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01 June 2022 Supervision Supervision label Factsheet

In tandem with the Dutch Authority for the Financial Markets (AFM), DNB monitors and enforces compliance with the Financial Supervision Act (Wet op het financieel toezicht – Wft), the Pensions Act (Pensioenwet – Pw), the Mandatory Occupational Pension Scheme Act (Wet verplichte beroepspensioenregeling – Wvb), the Anti-Money Laundering and Anti-Terrorist Financing Act (Wet ter voorkoming van witwassen en financieren van terrorisme – Wwft), the Act on the Supervision of Trust Offices (Wet toezicht trustkantoren – Wtt 2018), the 1977 Sanctions Act (Sanctiewet 1977 – Sw) and all ensuing rules and regulations. DNB has a number of instruments at its disposal to enforce compliance with Dutch supervisory legislation and the related secondary rules and regulations. One of these instruments is an administrative fine.

What is an administrative fine?

An administrative fine is an unconditional obligation to pay a sum of money. It is a penal sanction, imposed with the intention of punishing offenders. Administrative fines may be imposed only for established instances of non-compliance. The General Administrative Law Act (Algemene wet bestuursrecht – Awb) defines the term "non-compliance" as any conduct violating the provisions under or pursuant to any statutory requirement. This conduct may involve both acts and omissions.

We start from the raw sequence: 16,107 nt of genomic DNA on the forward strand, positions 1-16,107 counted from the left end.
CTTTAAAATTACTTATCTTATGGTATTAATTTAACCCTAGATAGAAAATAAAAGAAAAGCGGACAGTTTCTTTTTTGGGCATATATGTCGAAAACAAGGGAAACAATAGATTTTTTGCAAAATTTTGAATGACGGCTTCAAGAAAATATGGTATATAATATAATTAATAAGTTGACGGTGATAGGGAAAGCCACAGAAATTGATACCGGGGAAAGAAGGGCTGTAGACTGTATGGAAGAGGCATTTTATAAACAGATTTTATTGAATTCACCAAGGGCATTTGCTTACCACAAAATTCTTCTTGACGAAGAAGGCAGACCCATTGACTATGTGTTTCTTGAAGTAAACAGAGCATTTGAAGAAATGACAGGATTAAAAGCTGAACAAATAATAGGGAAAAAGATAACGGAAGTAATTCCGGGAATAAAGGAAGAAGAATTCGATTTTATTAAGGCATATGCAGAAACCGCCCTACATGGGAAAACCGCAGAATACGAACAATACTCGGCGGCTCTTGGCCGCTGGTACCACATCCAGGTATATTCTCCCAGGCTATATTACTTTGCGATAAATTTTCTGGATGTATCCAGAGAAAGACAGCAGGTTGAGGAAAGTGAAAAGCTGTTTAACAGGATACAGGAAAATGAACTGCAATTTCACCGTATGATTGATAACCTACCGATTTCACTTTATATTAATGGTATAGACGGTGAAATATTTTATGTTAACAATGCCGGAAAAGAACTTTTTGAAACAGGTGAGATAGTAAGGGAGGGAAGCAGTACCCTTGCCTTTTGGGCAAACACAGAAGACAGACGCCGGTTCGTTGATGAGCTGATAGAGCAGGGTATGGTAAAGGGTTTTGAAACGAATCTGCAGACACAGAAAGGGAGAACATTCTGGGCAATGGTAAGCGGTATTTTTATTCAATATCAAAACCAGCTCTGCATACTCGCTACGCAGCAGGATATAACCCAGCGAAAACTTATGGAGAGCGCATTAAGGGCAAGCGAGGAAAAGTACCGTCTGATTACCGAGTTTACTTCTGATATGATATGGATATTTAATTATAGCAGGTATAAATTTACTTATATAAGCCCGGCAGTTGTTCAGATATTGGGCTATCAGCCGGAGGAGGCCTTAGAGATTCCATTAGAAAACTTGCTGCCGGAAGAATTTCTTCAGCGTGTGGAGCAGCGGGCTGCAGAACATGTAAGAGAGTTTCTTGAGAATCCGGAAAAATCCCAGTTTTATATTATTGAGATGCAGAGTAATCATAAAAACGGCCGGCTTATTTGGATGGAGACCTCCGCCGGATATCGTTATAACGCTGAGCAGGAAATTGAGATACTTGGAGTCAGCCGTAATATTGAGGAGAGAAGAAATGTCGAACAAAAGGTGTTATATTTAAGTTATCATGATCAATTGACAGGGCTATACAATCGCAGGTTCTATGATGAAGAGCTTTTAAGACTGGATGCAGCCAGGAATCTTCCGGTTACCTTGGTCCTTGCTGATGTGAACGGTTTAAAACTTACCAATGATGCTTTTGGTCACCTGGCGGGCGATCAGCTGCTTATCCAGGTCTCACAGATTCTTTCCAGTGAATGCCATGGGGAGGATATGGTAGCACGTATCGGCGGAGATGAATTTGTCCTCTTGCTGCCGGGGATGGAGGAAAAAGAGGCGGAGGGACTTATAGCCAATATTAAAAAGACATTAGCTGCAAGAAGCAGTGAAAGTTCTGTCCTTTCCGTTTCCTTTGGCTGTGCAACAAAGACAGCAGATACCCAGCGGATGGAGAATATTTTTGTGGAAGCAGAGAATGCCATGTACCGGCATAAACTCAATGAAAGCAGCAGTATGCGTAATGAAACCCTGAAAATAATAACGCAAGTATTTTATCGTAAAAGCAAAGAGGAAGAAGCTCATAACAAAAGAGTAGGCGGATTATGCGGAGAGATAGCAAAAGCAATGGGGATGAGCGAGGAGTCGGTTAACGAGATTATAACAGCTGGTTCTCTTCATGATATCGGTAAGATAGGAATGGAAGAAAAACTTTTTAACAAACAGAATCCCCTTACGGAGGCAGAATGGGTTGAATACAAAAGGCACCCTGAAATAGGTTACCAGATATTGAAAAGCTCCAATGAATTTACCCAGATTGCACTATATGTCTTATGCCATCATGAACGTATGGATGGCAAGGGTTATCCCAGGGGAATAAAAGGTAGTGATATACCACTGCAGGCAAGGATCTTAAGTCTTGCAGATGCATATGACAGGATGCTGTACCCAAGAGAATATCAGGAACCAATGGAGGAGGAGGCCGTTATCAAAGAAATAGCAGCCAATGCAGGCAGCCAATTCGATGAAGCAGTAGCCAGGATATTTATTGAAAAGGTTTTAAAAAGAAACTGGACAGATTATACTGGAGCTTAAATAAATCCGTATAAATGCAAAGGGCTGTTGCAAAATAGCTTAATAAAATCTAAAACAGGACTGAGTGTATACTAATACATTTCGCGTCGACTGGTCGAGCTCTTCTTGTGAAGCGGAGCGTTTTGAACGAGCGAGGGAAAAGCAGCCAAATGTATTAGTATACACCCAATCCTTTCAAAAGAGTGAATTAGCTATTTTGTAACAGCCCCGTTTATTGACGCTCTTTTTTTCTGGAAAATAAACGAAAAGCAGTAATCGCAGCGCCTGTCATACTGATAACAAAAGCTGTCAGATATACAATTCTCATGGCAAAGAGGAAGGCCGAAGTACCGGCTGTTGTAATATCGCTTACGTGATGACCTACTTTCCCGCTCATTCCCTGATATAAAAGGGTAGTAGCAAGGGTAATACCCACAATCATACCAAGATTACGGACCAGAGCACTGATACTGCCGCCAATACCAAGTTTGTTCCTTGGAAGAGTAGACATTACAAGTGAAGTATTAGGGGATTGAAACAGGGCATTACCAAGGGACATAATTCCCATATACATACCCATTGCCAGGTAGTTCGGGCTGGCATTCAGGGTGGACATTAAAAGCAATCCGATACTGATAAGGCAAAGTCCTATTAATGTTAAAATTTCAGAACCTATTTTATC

DNB's power to impose an administrative fine for an established instance of non-compliance with any of the Acts listed or the ensuing rules or regulations is laid down in:

  • Article 1:80 of the Wft;
  • Article 176 of the Pw;
  • Article 171 of the Wvb;
  • Article 21 of the Wtt 2018;
  • Article 27 of the Wwft, and
  • Article 10d of the Sw.

Pursuant to the Awb, the power to impose an administrative fine for non-compliance lapses five years after the relevant instance.

On whom may an administrative fine be imposed?

A fine may be imposed on the person failing to comply with a statutory requirement (the offender). The Awb defines the term "offender" as the party committing or co-committing an offence, providing that an offending party can be a natural person or a legal entity. DNB is authorised to impose fines not only on non-supervised and supervised institutions but also on natural persons in their capacity as an institution's de facto directors. For a fine to be imposed on a de facto director, it must be established that the institution in question has committed an offence.